Perrier-Jouët has been transforming grapes into the magic of champagne for over two centuries. Since 1993 the Epernay based maison has been led by cellar master Herve Deschamps, a talented conjurer of taste who finds his inspiration in flowers. Daniel Jeffreys reports.
Hervé Deschamps has much in common with the Perrier-Jouët champagne he has been making for 30 years. He is elegant and seemingly well-bred, he has a subtle effervescence and a dry wit, and as we drink a glass of Perrier-Jouët Blanc de Blancs together at Duddell’s in Hong Kong he reveals a consistency in thought and approach that is the essence of a good champagne.“I don’t change the Perrier-Jouët style,” insists Deschamps, as he bristled at the idea that he might be seen as an innovator simply because he has access to modern equipment. “The Perrier-Jouët style should be consistent. I use new technologies, but I respect the style of the Belle Epoque. It’s strenght lies in the purity of its identity.”
Deschamps is a child of the soil from which he earns his living. Born in the Champagne region in 1956 he arrived at Perrier-Jouët via courses in agriculture and oenology in Dijon. He began his career at the champagne’s maison in Epernay by taking charge of the crucial fermentation process and the ageing of wines in the cellar.
The majority of Perrier-Jouët’s sales come from its non-vintage champagne, which represents a supreme challenge to the cellar master’s art. Deschamps acknowledges that making a great non-vintage champagne with a clear identity is harder than producing vintage. He likens it to making multiple copies of a masterpiece that all look the same but are each made with a different selection of paints.
“As is the case with all of the world’s great wines, Perrier Jouët’s finesse and elegance spring from its vineyards,” says Deschamps. “On the slopes of the famous Cote des Blancs, Cramant is without a doubt the finest vineyard in the Champagne region because it grows the best Chardonnay grapes, which is the essential component in the most refined Champagnes.”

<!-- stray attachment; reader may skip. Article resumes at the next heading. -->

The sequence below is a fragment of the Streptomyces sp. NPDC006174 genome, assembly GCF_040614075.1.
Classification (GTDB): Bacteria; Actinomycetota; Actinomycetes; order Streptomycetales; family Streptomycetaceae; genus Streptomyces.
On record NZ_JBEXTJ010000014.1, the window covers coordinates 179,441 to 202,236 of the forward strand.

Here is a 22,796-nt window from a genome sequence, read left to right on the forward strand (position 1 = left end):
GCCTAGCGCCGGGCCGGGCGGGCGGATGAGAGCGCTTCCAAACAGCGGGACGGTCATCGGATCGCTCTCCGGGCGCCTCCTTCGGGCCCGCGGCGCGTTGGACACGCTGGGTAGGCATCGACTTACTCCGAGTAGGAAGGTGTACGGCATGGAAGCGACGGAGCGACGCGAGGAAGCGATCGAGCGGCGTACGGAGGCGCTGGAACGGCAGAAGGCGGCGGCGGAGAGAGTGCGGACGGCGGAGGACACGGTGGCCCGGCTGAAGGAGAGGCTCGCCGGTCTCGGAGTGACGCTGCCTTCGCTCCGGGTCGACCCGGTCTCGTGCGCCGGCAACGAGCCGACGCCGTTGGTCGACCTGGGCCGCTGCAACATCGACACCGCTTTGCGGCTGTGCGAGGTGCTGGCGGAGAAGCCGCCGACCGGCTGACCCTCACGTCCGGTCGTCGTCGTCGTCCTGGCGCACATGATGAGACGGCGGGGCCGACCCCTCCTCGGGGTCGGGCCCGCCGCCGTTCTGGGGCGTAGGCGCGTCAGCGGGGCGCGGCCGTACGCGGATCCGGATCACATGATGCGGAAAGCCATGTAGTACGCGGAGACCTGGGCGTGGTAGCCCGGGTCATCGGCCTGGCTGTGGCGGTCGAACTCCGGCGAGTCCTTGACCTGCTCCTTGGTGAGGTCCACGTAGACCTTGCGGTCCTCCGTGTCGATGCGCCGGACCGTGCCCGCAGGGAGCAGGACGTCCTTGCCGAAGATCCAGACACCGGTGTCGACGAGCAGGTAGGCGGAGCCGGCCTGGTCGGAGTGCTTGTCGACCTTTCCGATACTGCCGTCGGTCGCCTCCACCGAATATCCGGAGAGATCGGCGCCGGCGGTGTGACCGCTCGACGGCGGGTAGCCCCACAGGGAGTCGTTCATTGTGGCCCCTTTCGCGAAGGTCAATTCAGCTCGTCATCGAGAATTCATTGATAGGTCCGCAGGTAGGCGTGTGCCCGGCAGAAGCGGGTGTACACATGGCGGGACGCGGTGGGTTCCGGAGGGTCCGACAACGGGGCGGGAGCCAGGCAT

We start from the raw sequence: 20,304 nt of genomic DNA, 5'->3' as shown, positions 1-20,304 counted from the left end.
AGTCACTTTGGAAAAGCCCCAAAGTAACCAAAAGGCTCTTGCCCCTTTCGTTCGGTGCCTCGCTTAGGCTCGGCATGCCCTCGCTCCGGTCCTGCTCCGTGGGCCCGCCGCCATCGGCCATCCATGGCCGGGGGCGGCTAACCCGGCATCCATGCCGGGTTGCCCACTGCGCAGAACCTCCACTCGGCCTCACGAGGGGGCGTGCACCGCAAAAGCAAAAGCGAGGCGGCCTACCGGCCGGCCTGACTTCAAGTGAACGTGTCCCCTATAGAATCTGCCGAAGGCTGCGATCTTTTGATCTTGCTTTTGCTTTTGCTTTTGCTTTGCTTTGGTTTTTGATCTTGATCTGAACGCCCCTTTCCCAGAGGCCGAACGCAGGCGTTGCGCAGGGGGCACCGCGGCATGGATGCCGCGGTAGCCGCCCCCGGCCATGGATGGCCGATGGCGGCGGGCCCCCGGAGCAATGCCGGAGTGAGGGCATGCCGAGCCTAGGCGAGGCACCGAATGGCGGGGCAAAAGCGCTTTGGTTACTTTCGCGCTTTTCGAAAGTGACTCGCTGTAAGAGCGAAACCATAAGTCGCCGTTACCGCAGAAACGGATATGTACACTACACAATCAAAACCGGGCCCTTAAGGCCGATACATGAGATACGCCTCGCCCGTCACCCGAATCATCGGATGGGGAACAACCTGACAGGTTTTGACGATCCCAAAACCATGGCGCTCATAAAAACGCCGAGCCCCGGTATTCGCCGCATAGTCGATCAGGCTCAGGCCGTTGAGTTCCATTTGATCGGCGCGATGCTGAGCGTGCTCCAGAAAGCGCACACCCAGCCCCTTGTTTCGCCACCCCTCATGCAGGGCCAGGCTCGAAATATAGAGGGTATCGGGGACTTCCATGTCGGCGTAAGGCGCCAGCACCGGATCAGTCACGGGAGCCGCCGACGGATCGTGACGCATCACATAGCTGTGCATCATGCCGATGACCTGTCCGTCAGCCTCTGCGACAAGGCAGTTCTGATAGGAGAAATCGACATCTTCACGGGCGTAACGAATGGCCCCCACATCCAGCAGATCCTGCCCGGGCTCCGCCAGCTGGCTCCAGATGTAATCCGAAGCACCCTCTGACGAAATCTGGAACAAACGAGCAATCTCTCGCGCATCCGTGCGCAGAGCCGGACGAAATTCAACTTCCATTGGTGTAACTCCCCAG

Deschamps says the process of making champagne is similar to raising a child. It’s all about nurturing and looking for signs of development and change.
“The style of Perrier Jouët is always expressed with elegance and delicacy,” he says. “It is not heavy it is always delicate, with no strong acidity, I think it is a long relationship to make Perrier Jouët. When you are in the company a long time your cuvee becomes a part of your life and you see it like your children. First the cuvees are babies, and then they become teenagers and then adults.
“When I test the still wine it is the beginning of the pregnancy and it is very important to select nice wine, without too strong a taste. It’s only after the second fermentation that it develops another and stronger taste, but at the beginning its about pure elegance. This makes the creation of a cuvee into a process of revelation.”
Perrier Jouët owns more than 247 acres in Ay and Dizy in Vallee de la Marne as well as Verzenay and Mailly in Montagne de Reims and Avize and Cramant in Cote des Blancs. The high proportion of superb Chardonnay in Perrier Jouët Champagnes makes them delicate and light. Perrier Jouët was the first house to recognise the special merit of Chardonnay and, soon after its founding, purchased a number of vineyards of exceptional quality, including 99 acres of Cramant vineyards.
Deschamps has tended these vines with intense devotion since 1993, when he became cellar master after the retirement of Andre Bavaret, who had been cellar master and guardian of the maison’s heritage for the previous 30 years. Deschamps is only the seventh cellar master in Perrier-Jouët’s 202-year history and he likens the task of blending champagne to being a designer, although he rejects the idea that his role is similar to that of an artist.
“An artist creates new things everyday that have a different focus,” he says. “But for me I create new things everyday, but with the same focus. This consistency is what makes the reputation for the brand.” … Read more in Quintessentially Asia.